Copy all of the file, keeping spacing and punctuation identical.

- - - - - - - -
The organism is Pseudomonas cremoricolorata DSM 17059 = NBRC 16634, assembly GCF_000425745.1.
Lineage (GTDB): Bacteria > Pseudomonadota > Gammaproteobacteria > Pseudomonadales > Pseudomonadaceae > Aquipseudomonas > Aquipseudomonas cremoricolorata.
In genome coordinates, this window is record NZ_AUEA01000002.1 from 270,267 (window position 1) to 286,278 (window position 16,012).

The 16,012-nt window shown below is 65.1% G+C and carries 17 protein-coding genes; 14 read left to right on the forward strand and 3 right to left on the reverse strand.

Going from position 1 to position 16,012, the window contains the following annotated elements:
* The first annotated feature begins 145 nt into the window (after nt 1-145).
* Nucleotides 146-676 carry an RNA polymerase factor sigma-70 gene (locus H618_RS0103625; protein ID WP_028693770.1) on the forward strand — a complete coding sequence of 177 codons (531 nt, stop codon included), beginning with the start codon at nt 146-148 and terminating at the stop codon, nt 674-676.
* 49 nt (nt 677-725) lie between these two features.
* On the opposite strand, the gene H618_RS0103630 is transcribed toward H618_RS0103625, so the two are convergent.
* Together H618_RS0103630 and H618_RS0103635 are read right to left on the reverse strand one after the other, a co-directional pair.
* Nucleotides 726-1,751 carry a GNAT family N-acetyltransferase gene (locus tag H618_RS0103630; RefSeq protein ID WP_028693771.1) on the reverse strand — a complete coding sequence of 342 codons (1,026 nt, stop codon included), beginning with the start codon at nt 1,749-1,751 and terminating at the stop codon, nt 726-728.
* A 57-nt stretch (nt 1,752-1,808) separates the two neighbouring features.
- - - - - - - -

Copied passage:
The organism is Pseudomonas cremoricolorata DSM 17059 = NBRC 16634, assembly GCF_000425745.1.
Lineage (GTDB): Bacteria > Pseudomonadota > Gammaproteobacteria > Pseudomonadales > Pseudomonadaceae > Aquipseudomonas > Aquipseudomonas cremoricolorata.
In genome coordinates, this window is record NZ_AUEA01000002.1 from 270,267 (window position 1) to 286,278 (window position 16,012).

The 16,012-nt window shown below is 65.1% G+C and carries 17 protein-coding genes; 14 read left to right on the forward strand and 3 right to left on the reverse strand.

Going from position 1 to position 16,012, the window contains the following annotated elements:
* The first annotated feature begins 145 nt into the window (after nt 1-145).
* Nucleotides 146-676 carry an RNA polymerase factor sigma-70 gene (locus H618_RS0103625; protein ID WP_028693770.1) on the forward strand — a complete coding sequence of 177 codons (531 nt, stop codon included), beginning with the start codon at nt 146-148 and terminating at the stop codon, nt 674-676.
* 49 nt (nt 677-725) lie between these two features.
* On the opposite strand, the gene H618_RS0103630 is transcribed toward H618_RS0103625, so the two are convergent.
* Together H618_RS0103630 and H618_RS0103635 are read right to left on the reverse strand one after the other, a co-directional pair.
* Nucleotides 726-1,751 carry a GNAT family N-acetyltransferase gene (locus tag H618_RS0103630; RefSeq protein ID WP_028693771.1) on the reverse strand — a complete coding sequence of 342 codons (1,026 nt, stop codon included), beginning with the start codon at nt 1,749-1,751 and terminating at the stop codon, nt 726-728.
* A 57-nt stretch (nt 1,752-1,808) separates the two neighbouring features.